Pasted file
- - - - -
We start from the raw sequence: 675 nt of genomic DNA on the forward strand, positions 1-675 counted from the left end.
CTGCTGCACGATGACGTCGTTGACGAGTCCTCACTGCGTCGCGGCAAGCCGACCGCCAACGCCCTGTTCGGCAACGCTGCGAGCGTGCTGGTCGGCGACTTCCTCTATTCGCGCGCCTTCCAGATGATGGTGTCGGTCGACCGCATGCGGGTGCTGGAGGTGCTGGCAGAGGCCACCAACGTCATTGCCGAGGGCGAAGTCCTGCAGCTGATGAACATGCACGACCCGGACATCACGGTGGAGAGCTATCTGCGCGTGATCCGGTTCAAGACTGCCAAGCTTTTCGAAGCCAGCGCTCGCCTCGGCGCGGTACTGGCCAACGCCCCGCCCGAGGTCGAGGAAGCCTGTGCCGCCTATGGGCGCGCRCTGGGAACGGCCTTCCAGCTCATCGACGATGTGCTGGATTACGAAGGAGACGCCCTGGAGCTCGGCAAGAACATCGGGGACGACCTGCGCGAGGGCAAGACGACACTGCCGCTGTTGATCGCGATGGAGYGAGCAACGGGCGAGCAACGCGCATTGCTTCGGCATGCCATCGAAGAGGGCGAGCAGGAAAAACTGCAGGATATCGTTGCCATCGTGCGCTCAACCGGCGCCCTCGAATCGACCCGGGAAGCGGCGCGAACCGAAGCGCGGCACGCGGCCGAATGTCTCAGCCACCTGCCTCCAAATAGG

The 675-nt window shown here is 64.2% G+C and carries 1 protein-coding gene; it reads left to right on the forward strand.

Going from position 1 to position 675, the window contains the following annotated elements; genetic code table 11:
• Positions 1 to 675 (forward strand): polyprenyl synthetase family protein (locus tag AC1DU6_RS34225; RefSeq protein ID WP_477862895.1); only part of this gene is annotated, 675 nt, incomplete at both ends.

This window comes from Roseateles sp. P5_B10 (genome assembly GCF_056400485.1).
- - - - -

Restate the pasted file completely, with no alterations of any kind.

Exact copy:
We start from the raw sequence: 675 nt of genomic DNA on the forward strand, positions 1-675 counted from the left end.
CTGCTGCACGATGACGTCGTTGACGAGTCCTCACTGCGTCGCGGCAAGCCGACCGCCAACGCCCTGTTCGGCAACGCTGCGAGCGTGCTGGTCGGCGACTTCCTCTATTCGCGCGCCTTCCAGATGATGGTGTCGGTCGACCGCATGCGGGTGCTGGAGGTGCTGGCAGAGGCCACCAACGTCATTGCCGAGGGCGAAGTCCTGCAGCTGATGAACATGCACGACCCGGACATCACGGTGGAGAGCTATCTGCGCGTGATCCGGTTCAAGACTGCCAAGCTTTTCGAAGCCAGCGCTCGCCTCGGCGCGGTACTGGCCAACGCCCCGCCCGAGGTCGAGGAAGCCTGTGCCGCCTATGGGCGCGCRCTGGGAACGGCCTTCCAGCTCATCGACGATGTGCTGGATTACGAAGGAGACGCCCTGGAGCTCGGCAAGAACATCGGGGACGACCTGCGCGAGGGCAAGACGACACTGCCGCTGTTGATCGCGATGGAGYGAGCAACGGGCGAGCAACGCGCATTGCTTCGGCATGCCATCGAAGAGGGCGAGCAGGAAAAACTGCAGGATATCGTTGCCATCGTGCGCTCAACCGGCGCCCTCGAATCGACCCGGGAAGCGGCGCGAACCGAAGCGCGGCACGCGGCCGAATGTCTCAGCCACCTGCCTCCAAATAGG

The 675-nt window shown here is 64.2% G+C and carries 1 protein-coding gene; it reads left to right on the forward strand.

Going from position 1 to position 675, the window contains the following annotated elements; genetic code table 11:
• Positions 1 to 675 (forward strand): polyprenyl synthetase family protein (locus tag AC1DU6_RS34225; RefSeq protein ID WP_477862895.1); only part of this gene is annotated, 675 nt, incomplete at both ends.

This window comes from Roseateles sp. P5_B10 (genome assembly GCF_056400485.1).